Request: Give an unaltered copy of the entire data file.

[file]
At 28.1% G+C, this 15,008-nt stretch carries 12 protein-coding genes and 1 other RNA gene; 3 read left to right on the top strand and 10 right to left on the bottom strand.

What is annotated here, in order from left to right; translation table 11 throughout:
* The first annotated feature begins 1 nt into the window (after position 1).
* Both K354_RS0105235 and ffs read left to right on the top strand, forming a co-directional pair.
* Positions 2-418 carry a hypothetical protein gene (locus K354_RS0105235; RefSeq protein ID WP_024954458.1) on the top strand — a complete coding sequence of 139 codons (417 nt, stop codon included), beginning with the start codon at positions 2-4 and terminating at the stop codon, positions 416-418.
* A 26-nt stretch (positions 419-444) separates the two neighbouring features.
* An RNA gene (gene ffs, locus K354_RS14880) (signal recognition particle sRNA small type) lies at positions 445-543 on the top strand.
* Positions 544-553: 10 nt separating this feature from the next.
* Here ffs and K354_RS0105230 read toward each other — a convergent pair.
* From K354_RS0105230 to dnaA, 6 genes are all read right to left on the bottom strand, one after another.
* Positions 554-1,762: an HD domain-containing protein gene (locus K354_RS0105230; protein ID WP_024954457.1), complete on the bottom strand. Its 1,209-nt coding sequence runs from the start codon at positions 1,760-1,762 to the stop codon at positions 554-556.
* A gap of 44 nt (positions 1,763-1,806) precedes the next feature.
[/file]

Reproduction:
At 28.1% G+C, this 15,008-nt stretch carries 12 protein-coding genes and 1 other RNA gene; 3 read left to right on the top strand and 10 right to left on the bottom strand.

What is annotated here, in order from left to right; translation table 11 throughout:
* The first annotated feature begins 1 nt into the window (after position 1).
* Both K354_RS0105235 and ffs read left to right on the top strand, forming a co-directional pair.
* Positions 2-418 carry a hypothetical protein gene (locus K354_RS0105235; RefSeq protein ID WP_024954458.1) on the top strand — a complete coding sequence of 139 codons (417 nt, stop codon included), beginning with the start codon at positions 2-4 and terminating at the stop codon, positions 416-418.
* A 26-nt stretch (positions 419-444) separates the two neighbouring features.
* An RNA gene (gene ffs, locus K354_RS14880) (signal recognition particle sRNA small type) lies at positions 445-543 on the top strand.
* Positions 544-553: 10 nt separating this feature from the next.
* Here ffs and K354_RS0105230 read toward each other — a convergent pair.
* From K354_RS0105230 to dnaA, 6 genes are all read right to left on the bottom strand, one after another.
* Positions 554-1,762: an HD domain-containing protein gene (locus K354_RS0105230; protein ID WP_024954457.1), complete on the bottom strand. Its 1,209-nt coding sequence runs from the start codon at positions 1,760-1,762 to the stop codon at positions 554-556.
* A gap of 44 nt (positions 1,763-1,806) precedes the next feature.